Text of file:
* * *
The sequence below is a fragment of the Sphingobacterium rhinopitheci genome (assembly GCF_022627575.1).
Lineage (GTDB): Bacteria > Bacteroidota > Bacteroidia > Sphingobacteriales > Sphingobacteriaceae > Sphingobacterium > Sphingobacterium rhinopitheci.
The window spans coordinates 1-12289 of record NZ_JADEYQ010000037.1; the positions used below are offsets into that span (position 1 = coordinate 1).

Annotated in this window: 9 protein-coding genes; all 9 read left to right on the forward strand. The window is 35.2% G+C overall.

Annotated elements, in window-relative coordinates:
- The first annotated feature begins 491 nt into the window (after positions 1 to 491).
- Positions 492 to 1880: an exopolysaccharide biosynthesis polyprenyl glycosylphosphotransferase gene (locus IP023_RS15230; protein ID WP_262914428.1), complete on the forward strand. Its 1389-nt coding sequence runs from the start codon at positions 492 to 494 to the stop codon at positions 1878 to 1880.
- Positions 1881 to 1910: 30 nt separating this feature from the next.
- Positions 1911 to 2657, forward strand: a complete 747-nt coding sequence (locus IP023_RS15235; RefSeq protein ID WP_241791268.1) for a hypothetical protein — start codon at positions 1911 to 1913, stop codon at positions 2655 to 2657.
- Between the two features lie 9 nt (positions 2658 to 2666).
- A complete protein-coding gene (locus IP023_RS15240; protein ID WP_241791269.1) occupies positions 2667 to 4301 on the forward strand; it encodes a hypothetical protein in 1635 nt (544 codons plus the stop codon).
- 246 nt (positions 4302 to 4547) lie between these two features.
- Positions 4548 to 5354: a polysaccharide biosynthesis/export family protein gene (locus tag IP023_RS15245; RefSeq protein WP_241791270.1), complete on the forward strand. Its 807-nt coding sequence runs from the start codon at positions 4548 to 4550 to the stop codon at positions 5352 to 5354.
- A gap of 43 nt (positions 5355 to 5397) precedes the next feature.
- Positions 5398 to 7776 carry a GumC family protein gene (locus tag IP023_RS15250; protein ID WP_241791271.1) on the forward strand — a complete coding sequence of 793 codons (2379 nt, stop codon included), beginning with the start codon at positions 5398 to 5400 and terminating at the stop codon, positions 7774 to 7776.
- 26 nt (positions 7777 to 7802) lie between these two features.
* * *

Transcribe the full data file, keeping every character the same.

The sequence below is a fragment of the Sphingobacterium rhinopitheci genome (assembly GCF_022627575.1).
Lineage (GTDB): Bacteria > Bacteroidota > Bacteroidia > Sphingobacteriales > Sphingobacteriaceae > Sphingobacterium > Sphingobacterium rhinopitheci.
The window spans coordinates 1-12289 of record NZ_JADEYQ010000037.1; the positions used below are offsets into that span (position 1 = coordinate 1).

Annotated in this window: 9 protein-coding genes; all 9 read left to right on the forward strand. The window is 35.2% G+C overall.

Annotated elements, in window-relative coordinates:
- The first annotated feature begins 491 nt into the window (after positions 1 to 491).
- Positions 492 to 1880: an exopolysaccharide biosynthesis polyprenyl glycosylphosphotransferase gene (locus IP023_RS15230; protein ID WP_262914428.1), complete on the forward strand. Its 1389-nt coding sequence runs from the start codon at positions 492 to 494 to the stop codon at positions 1878 to 1880.
- Positions 1881 to 1910: 30 nt separating this feature from the next.
- Positions 1911 to 2657, forward strand: a complete 747-nt coding sequence (locus IP023_RS15235; RefSeq protein ID WP_241791268.1) for a hypothetical protein — start codon at positions 1911 to 1913, stop codon at positions 2655 to 2657.
- Between the two features lie 9 nt (positions 2658 to 2666).
- A complete protein-coding gene (locus IP023_RS15240; protein ID WP_241791269.1) occupies positions 2667 to 4301 on the forward strand; it encodes a hypothetical protein in 1635 nt (544 codons plus the stop codon).
- 246 nt (positions 4302 to 4547) lie between these two features.
- Positions 4548 to 5354: a polysaccharide biosynthesis/export family protein gene (locus tag IP023_RS15245; RefSeq protein WP_241791270.1), complete on the forward strand. Its 807-nt coding sequence runs from the start codon at positions 4548 to 4550 to the stop codon at positions 5352 to 5354.
- A gap of 43 nt (positions 5355 to 5397) precedes the next feature.
- Positions 5398 to 7776 carry a GumC family protein gene (locus tag IP023_RS15250; protein ID WP_241791271.1) on the forward strand — a complete coding sequence of 793 codons (2379 nt, stop codon included), beginning with the start codon at positions 5398 to 5400 and terminating at the stop codon, positions 7774 to 7776.
- 26 nt (positions 7777 to 7802) lie between these two features.